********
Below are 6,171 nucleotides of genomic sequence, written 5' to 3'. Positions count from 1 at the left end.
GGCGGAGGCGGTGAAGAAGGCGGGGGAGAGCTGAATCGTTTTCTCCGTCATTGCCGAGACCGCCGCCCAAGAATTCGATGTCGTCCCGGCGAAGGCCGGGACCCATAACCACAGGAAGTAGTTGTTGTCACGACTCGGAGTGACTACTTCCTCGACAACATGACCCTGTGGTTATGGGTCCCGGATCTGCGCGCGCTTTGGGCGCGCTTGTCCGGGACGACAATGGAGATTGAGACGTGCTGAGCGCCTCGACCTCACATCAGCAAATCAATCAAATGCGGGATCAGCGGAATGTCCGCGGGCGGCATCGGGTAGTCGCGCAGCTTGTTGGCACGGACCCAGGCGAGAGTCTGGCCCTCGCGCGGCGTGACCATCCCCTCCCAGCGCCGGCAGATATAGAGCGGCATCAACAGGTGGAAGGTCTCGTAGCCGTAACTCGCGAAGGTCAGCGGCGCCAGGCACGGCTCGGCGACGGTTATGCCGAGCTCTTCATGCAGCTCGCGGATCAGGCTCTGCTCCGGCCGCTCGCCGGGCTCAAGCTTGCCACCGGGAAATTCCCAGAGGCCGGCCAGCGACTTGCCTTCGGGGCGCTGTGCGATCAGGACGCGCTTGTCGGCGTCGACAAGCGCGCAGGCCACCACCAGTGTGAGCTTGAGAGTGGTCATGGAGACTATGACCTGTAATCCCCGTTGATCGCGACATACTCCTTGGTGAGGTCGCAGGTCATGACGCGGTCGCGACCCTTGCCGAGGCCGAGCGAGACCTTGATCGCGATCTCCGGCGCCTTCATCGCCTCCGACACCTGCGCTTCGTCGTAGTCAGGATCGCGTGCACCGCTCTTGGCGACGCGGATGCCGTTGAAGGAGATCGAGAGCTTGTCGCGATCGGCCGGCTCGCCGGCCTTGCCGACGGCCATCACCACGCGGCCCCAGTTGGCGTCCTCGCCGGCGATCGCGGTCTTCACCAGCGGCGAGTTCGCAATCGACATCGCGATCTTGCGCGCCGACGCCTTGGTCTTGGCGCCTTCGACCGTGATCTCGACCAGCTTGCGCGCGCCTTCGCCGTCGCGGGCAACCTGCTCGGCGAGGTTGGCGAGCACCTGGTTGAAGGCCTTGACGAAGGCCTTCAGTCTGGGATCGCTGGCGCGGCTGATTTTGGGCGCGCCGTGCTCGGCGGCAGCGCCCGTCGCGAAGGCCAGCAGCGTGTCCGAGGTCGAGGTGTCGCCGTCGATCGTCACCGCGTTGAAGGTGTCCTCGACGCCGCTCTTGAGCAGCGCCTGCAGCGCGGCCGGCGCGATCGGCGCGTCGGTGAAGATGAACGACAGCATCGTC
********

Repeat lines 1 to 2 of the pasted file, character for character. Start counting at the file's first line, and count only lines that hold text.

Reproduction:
Below are 6,171 nucleotides of genomic sequence, written 5' to 3'. Positions count from 1 at the left end.
GGCGGAGGCGGTGAAGAAGGCGGGGGAGAGCTGAATCGTTTTCTCCGTCATTGCCGAGACCGCCGCCCAAGAATTCGATGTCGTCCCGGCGAAGGCCGGGACCCATAACCACAGGAAGTAGTTGTTGTCACGACTCGGAGTGACTACTTCCTCGACAACATGACCCTGTGGTTATGGGTCCCGGATCTGCGCGCGCTTTGGGCGCGCTTGTCCGGGACGACAATGGAGATTGAGACGTGCTGAGCGCCTCGACCTCACATCAGCAAATCAATCAAATGCGGGATCAGCGGAATGTCCGCGGGCGGCATCGGGTAGTCGCGCAGCTTGTTGGCACGGACCCAGGCGAGAGTCTGGCCCTCGCGCGGCGTGACCATCCCCTCCCAGCGCCGGCAGATATAGAGCGGCATCAACAGGTGGAAGGTCTCGTAGCCGTAACTCGCGAAGGTCAGCGGCGCCAGGCACGGCTCGGCGACGGTTATGCCGAGCTCTTCATGCAGCTCGCGGATCAGGCTCTGCTCCGGCCGCTCGCCGGGCTCAAGCTTGCCACCGGGAAATTCCCAGAGGCCGGCCAGCGACTTGCCTTCGGGGCGCTGTGCGATCAGGACGCGCTTGTCGGCGTCGACAAGCGCGCAGGCCACCACCAGTGTGAGCTTGAGAGTGGTCATGGAGACTATGACCTGTAATCCCCGTTGATCGCGACATACTCCTTGGTGAGGTCGCAGGTCATGACGCGGTCGCGACCCTTGCCGAGGCCGAGCGAGACCTTGATCGCGATCTCCGGCGCCTTCATCGCCTCCGACACCTGCGCTTCGTCGTAGTCAGGATCGCGTGCACCGCTCTTGGCGACGCGGATGCCGTTGAAGGAGATCGAGAGCTTGTCGCGATCGGCCGGCTCGCCGGCCTTGCCGACGGCCATCACCACGCGGCCCCAGTTGGCGTCCTCGCCGGCGATCGCGGTCTTCACCAGCGGCGAGTTCGCAATCGACATCGCGATCTTGCGCGCCGACGCCTTGGTCTTGGCGCCTTCGACCGTGATCTCGACCAGCTTGCGCGCGCCTTCGCCGTCGCGGGCAACCTGCTCGGCGAGGTTGGCGAGCACCTGGTTGAAGGCCTTGACGAAGGCCTTCAGTCTGGGATCGCTGGCGCGGCTGATTTTGGGCGCGCCGTGCTCGGCGGCAGCGCCCGTCGCGAAGGCCAGCAGCGTGTCCGAGGTCGAGGTGTCGCCGTCGATCGTCACCGCGTTGAAGGTGTCCTCGACGCCGCTCTTGAGCAGCGCCTGCAGCGCGGCCGGCGCGATCGGCGCGTCGGTGAAGATGAACGACAGCATCGTC